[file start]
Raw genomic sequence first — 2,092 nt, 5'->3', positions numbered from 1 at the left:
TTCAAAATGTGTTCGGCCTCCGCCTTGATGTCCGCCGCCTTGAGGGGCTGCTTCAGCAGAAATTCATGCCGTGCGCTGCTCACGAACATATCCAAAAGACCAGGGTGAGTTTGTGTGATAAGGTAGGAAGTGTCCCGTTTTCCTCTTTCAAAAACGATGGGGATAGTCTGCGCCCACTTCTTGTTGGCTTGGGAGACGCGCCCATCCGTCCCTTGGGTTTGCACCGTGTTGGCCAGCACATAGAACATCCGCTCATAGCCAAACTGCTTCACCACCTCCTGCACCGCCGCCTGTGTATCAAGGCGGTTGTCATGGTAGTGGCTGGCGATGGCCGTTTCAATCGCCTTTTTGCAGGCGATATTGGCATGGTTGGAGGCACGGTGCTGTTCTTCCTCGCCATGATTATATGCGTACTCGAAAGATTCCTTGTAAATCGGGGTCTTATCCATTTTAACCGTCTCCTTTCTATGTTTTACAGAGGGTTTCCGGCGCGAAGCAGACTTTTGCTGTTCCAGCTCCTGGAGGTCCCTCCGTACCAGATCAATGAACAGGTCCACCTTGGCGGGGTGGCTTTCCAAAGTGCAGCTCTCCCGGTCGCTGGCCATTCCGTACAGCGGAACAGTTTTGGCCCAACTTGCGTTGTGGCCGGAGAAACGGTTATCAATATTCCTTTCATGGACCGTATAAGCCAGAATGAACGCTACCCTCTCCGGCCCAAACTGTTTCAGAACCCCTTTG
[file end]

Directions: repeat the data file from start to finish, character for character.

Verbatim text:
Raw genomic sequence first — 2,092 nt, 5'->3', positions numbered from 1 at the left:
TTCAAAATGTGTTCGGCCTCCGCCTTGATGTCCGCCGCCTTGAGGGGCTGCTTCAGCAGAAATTCATGCCGTGCGCTGCTCACGAACATATCCAAAAGACCAGGGTGAGTTTGTGTGATAAGGTAGGAAGTGTCCCGTTTTCCTCTTTCAAAAACGATGGGGATAGTCTGCGCCCACTTCTTGTTGGCTTGGGAGACGCGCCCATCCGTCCCTTGGGTTTGCACCGTGTTGGCCAGCACATAGAACATCCGCTCATAGCCAAACTGCTTCACCACCTCCTGCACCGCCGCCTGTGTATCAAGGCGGTTGTCATGGTAGTGGCTGGCGATGGCCGTTTCAATCGCCTTTTTGCAGGCGATATTGGCATGGTTGGAGGCACGGTGCTGTTCTTCCTCGCCATGATTATATGCGTACTCGAAAGATTCCTTGTAAATCGGGGTCTTATCCATTTTAACCGTCTCCTTTCTATGTTTTACAGAGGGTTTCCGGCGCGAAGCAGACTTTTGCTGTTCCAGCTCCTGGAGGTCCCTCCGTACCAGATCAATGAACAGGTCCACCTTGGCGGGGTGGCTTTCCAAAGTGCAGCTCTCCCGGTCGCTGGCCATTCCGTACAGCGGAACAGTTTTGGCCCAACTTGCGTTGTGGCCGGAGAAACGGTTATCAATATTCCTTTCATGGACCGTATAAGCCAGAATGAACGCTACCCTCTCCGGCCCAAACTGTTTCAGAACCCCTTTG